I actually heard him the other day say to one of our new staff – they said, “Which of these should I do first?”, and he said, “Just do them all.” I said to him, “No, no, just tell him which ones, and then he will be able to prioritize that for you and you won’t be let down.”

SCOTT: That is absolutely great advice. For those people out there that are listening today that are in that position of working with an entrepreneur, is there anything special that they should navigate their path around to make sure that they can meet their boss’s expectations?

EMMA: Yeah, I think they should learn to deep breathe and be patient. It did take Dale and I a long time to be able to know how each other works, so it does take time; it’s not as easy as just jumping in. When I first started working for Dale when I was 21, I was pretty scared of him, actually, because he was really full-on and that’s just how he is. And now, of course, I’ve come to appreciate that that’s who he is.

So I would say it’s about having patience, asking questions. I’ve always been an advocate of saying if I didn’t understand something instead of pretending that I did, because there’s nothing more frustrating to an entrepreneur when it comes back wrong. So I would rather ask 20 questions and get it right. And I think it’s just about trying to build that relationship, and also maybe understanding that they’re not going to be so focused on the smaller details because they are focused on the big picture.

So certainly it’s about, from a general manager point of view, stepping up and taking over those things and making sure that they’re sorted, because that is your job. His job is to come up with the ideas; my job is to sort out how it’s going to work.

SCOTT: Fantastic. Beautiful advice. How do you think that Business Blueprint has grown team-wise over the past 10 years?

EMMA: I definitely think the biggest challenge I’ve ever had in this business is team, and I mean that in an amazing way, but it certainly was just Dale and I for about four years on our own when we did the books and when we started Business Blueprint. And because we know so well how each other works, we kind of just managed to get along. But when you then introduce other personalities and other team that has their own values and their own things going on, it can really rock the boat, sometimes in an amazing way and sometimes not.

The team has definitely grown from the two of us. We now have – of course, we have so many staff in the Philippines, it’s hard to count them straightaway. I think personally we’ve got seven staff in the Philippines currently, in the Business Blueprint side of the business – because there’s now two sides to Business Blueprint – but on our side, there’s about seven, and there’s probably about seven in Australia as well.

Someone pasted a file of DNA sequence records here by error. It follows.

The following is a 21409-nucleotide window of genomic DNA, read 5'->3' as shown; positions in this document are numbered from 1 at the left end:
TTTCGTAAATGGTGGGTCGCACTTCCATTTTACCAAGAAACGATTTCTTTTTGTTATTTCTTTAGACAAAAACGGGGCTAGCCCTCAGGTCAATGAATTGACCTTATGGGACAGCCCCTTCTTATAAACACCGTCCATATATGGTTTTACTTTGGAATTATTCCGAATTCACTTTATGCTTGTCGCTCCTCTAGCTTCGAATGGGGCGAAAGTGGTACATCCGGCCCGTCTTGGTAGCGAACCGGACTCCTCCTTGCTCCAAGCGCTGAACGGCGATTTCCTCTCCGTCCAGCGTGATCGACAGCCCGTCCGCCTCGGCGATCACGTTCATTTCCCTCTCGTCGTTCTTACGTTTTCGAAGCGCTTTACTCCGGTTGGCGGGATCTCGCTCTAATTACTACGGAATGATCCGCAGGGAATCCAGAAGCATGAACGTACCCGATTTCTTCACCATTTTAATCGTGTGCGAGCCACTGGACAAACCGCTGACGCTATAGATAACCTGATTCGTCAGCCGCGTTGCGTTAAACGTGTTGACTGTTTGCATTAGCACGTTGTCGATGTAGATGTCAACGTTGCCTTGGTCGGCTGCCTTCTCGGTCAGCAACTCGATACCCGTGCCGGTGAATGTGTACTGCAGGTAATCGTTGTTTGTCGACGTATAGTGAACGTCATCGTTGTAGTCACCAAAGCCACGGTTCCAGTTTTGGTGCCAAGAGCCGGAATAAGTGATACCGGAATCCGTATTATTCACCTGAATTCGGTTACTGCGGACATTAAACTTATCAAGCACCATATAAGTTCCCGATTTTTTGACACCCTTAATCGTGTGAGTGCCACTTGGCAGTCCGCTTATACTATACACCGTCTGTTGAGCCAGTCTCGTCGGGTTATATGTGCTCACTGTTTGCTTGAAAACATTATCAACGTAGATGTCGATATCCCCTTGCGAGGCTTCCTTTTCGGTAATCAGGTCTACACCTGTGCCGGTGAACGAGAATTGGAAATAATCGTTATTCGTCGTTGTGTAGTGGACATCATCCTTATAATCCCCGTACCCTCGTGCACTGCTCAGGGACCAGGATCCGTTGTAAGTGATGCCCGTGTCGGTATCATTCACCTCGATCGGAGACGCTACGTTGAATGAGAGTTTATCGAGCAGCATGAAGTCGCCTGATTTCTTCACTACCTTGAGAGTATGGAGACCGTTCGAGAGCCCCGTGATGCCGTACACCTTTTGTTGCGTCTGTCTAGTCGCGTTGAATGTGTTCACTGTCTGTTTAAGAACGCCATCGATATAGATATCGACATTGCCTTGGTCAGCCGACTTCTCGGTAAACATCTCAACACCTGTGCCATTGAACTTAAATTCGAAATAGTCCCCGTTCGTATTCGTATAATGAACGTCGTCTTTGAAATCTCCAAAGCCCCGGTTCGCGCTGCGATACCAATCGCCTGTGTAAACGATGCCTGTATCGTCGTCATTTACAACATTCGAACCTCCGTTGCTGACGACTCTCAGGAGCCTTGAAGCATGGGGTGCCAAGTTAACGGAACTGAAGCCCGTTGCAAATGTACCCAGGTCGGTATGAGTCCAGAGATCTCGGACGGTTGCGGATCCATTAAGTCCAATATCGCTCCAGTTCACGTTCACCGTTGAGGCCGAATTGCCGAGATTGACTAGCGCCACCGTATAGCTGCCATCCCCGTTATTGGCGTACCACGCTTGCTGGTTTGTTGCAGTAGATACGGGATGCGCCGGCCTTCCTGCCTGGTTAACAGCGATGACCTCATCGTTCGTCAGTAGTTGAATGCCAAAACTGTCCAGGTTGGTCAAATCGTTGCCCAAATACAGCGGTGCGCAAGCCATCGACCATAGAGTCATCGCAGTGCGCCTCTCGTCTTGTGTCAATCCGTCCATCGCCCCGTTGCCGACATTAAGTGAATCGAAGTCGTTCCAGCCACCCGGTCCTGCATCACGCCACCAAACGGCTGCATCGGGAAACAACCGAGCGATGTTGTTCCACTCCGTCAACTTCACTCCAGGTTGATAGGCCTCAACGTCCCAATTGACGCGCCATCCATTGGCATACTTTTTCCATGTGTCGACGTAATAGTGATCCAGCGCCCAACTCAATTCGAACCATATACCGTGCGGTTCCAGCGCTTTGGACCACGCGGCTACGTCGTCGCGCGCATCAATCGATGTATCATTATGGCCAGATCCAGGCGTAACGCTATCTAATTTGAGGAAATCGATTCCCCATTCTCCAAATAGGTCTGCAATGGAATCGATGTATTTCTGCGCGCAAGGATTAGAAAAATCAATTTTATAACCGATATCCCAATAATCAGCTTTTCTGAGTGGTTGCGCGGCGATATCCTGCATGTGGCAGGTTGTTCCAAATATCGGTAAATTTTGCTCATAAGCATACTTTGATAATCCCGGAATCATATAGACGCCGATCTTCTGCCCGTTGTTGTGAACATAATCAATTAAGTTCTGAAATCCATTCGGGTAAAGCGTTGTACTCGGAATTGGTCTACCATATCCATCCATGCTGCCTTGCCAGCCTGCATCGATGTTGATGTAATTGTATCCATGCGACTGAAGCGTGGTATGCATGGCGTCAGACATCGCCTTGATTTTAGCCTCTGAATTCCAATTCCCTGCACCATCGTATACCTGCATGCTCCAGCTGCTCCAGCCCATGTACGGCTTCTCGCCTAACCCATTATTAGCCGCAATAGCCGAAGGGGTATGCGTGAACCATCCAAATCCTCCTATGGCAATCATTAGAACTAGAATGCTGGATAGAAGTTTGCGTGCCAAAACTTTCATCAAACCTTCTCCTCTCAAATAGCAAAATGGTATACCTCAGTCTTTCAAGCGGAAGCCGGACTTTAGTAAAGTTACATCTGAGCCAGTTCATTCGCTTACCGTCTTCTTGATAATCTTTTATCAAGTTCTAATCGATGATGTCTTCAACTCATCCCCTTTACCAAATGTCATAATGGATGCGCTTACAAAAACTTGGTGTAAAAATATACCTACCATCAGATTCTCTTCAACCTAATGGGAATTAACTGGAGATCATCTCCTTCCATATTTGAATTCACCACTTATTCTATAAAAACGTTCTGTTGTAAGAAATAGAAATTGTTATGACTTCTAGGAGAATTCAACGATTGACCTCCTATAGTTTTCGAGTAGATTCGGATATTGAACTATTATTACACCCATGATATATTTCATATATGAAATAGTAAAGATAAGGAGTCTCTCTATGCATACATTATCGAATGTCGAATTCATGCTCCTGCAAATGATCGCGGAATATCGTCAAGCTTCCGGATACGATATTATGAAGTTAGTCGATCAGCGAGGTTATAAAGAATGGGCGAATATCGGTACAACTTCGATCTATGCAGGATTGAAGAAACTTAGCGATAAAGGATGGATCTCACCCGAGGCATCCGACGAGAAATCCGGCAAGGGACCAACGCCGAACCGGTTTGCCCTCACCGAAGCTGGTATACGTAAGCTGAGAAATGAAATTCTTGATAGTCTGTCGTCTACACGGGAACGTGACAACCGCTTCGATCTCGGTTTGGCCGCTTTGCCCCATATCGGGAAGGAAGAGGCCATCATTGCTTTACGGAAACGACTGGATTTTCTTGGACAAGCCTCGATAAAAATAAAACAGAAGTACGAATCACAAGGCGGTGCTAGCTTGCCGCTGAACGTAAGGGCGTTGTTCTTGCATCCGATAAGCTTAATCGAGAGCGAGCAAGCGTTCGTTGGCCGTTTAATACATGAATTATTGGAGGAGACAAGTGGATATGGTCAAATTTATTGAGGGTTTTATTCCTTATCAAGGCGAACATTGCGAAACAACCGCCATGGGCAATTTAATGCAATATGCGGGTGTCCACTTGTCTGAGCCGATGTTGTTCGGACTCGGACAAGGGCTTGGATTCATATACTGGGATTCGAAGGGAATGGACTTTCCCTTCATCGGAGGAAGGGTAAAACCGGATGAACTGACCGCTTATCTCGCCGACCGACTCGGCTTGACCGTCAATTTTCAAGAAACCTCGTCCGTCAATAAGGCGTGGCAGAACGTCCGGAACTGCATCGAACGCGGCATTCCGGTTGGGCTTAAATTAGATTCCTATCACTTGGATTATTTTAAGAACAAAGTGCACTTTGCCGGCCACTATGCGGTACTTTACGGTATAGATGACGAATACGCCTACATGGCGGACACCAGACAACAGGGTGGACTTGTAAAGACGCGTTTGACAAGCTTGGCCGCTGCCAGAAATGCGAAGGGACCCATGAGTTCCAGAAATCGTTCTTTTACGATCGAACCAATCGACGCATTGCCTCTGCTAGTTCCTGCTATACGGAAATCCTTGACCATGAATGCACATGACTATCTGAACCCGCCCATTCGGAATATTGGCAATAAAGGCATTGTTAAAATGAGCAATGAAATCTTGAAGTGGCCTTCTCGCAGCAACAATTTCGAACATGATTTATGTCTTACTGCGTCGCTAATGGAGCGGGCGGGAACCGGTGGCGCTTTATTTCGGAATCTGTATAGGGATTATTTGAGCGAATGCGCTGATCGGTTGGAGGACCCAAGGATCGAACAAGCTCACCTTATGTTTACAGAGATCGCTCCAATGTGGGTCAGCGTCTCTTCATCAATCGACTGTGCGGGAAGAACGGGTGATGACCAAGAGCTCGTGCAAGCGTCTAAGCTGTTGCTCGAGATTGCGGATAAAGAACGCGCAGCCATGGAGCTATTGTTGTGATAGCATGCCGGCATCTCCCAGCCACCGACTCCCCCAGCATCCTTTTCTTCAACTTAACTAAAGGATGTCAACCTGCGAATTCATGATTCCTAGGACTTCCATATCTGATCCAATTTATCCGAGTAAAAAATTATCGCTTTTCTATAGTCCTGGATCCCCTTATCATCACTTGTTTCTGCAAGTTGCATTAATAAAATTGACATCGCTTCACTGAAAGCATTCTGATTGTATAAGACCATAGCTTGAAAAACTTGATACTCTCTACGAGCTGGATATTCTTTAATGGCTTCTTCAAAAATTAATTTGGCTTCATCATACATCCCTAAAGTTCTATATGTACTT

So we’ve had a lot of change in our staff over the years. I think that happens naturally, and it’s something I definitely learnt because I wanted everybody to stay for 10 years just like I have, but it’s not necessarily what happens in the real world. I definitely put myself through a lot of training to be able to manage the team, because it is something that is a skill, and you have to have patience and you have to be empathetic to other staff and what they’re doing. It’s brought a lot home for Dale in terms of what I was saying earlier, that not everybody works the way that he works, and so to appreciate everybody for who they are and just try and guide them in the direction that we’re going.

SCOTT: You mentioned that you’ve got a large team in the Philippines. Has that brought a change in dynamic, and is that hard to manage from a general manager’s perspective?

EMMA: Obviously we’re big advocates for having some staff in the Philippines. It’s certainly not to say that we’re trying to replace our Australian jobs with people in the Philippines, but I think a great way of thinking about it is that having staff in the Philippines is a massive support to the staff that we have here in Australia. Each of my staff in Australia have an assistant in the Philippines, because it helps them to do their job, it helps them to have somebody to do maybe the more mundane type things or the data type entry and admin things for their role, so they can concentrate on what they’re really good at.

From a management point of view, there’s so many similarities to having someone in Australia as opposed to someone in the Philippines. You still have to do training, you still have to have meetings, you still have to contact them and care about them and foster that relationship. One of the best things we ever did was actually go over there. I’ve been over there twice, but we went over and we had meetings with them, we met them, we talked about their families and really got invested. And we’ve seen a massive difference in the output of work, but also the relationship that we see between them and us. So I see no difference in having them over there as opposed to here, and we just include them in everything that we do.

SCOTT: Fantastic advice. Emma, we talked a little bit about Dale Beaumont and Business Blueprint, and I’m sure everyone knows who Dale Beaumont is, but just in case they don’t, tell us just a little bit about Dale and Business Blueprint, the organization you work in.